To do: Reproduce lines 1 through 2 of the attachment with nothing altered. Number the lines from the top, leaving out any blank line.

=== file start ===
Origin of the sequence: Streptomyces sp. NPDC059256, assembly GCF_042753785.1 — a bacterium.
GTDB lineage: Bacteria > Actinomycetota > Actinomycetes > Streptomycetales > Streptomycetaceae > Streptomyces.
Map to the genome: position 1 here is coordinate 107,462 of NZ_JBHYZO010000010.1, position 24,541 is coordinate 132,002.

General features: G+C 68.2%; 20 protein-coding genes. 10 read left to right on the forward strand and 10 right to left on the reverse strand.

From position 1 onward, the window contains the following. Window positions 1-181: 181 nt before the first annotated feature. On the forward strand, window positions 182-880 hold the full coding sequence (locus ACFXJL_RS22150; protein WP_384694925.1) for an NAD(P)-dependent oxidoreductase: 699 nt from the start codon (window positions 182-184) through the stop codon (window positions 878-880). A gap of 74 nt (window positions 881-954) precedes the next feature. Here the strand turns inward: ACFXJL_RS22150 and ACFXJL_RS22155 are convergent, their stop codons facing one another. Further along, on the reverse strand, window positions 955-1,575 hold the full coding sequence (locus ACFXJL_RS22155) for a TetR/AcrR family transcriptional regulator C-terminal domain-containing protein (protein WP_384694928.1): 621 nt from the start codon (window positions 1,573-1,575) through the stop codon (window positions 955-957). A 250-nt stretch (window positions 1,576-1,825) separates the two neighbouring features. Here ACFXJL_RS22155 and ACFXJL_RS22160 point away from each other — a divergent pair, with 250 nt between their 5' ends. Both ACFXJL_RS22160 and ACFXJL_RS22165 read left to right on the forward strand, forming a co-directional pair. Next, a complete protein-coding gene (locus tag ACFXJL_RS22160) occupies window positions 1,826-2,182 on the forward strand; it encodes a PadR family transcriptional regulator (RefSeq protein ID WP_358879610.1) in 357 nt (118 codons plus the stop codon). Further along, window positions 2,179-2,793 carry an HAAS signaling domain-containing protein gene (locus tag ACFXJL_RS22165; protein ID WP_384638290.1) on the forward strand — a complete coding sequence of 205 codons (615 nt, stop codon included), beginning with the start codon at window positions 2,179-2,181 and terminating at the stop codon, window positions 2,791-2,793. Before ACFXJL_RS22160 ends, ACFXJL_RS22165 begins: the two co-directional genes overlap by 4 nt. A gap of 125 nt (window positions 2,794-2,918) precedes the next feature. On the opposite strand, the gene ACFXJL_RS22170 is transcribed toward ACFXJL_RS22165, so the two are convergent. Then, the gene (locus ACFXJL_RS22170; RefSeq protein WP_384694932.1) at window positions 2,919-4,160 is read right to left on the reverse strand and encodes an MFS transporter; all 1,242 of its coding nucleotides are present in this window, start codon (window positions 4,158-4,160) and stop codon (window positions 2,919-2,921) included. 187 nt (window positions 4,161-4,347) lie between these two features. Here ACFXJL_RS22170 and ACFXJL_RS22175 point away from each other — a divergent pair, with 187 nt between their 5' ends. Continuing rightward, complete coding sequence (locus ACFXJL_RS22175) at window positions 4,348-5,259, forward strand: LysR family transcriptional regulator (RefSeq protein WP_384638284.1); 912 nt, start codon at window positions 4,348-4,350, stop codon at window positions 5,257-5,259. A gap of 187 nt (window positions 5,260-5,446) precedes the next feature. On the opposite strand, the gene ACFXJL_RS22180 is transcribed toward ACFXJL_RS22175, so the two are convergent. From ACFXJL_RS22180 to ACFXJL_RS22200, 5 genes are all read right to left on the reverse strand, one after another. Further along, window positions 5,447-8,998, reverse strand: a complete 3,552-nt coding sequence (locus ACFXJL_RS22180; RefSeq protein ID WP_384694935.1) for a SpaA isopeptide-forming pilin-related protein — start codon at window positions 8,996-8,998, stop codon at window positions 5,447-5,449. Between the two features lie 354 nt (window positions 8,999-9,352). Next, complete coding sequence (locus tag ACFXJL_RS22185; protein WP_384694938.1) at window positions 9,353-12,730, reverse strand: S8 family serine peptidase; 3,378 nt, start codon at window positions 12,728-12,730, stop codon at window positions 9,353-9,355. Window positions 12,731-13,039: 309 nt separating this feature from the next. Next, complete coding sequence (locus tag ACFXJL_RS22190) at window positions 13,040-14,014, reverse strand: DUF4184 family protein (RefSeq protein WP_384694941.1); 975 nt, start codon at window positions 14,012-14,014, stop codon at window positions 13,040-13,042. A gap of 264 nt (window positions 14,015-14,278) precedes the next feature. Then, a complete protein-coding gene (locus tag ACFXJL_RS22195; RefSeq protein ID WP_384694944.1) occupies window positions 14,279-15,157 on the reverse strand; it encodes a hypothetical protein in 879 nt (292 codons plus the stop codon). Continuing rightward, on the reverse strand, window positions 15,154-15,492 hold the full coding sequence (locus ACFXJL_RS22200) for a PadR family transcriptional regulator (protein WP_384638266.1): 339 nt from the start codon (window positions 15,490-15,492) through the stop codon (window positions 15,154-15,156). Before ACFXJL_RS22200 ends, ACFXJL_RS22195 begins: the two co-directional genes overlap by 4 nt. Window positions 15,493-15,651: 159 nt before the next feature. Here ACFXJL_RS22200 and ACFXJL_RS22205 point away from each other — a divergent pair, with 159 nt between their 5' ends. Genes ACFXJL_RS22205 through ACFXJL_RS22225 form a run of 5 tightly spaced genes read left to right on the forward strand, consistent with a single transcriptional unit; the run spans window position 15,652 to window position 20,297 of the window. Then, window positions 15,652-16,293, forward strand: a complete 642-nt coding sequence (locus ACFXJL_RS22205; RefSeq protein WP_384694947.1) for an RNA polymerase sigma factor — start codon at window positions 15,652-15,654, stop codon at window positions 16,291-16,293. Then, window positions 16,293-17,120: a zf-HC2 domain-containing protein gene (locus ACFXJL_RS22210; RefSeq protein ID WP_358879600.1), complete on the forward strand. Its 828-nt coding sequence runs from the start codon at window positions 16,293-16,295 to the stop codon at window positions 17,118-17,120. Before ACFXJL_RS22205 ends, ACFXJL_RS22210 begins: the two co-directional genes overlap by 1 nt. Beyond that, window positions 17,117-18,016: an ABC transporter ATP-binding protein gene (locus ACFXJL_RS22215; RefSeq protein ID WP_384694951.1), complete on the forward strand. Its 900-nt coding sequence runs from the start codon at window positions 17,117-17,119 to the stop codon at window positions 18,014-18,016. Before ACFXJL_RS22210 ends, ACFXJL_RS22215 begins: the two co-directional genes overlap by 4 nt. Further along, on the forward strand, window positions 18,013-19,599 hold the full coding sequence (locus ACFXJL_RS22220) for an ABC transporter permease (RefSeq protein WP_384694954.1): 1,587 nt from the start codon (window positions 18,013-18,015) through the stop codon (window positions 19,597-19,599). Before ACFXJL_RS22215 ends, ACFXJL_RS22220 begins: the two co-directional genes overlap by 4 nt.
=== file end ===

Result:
Origin of the sequence: Streptomyces sp. NPDC059256, assembly GCF_042753785.1 — a bacterium.
GTDB lineage: Bacteria > Actinomycetota > Actinomycetes > Streptomycetales > Streptomycetaceae > Streptomyces.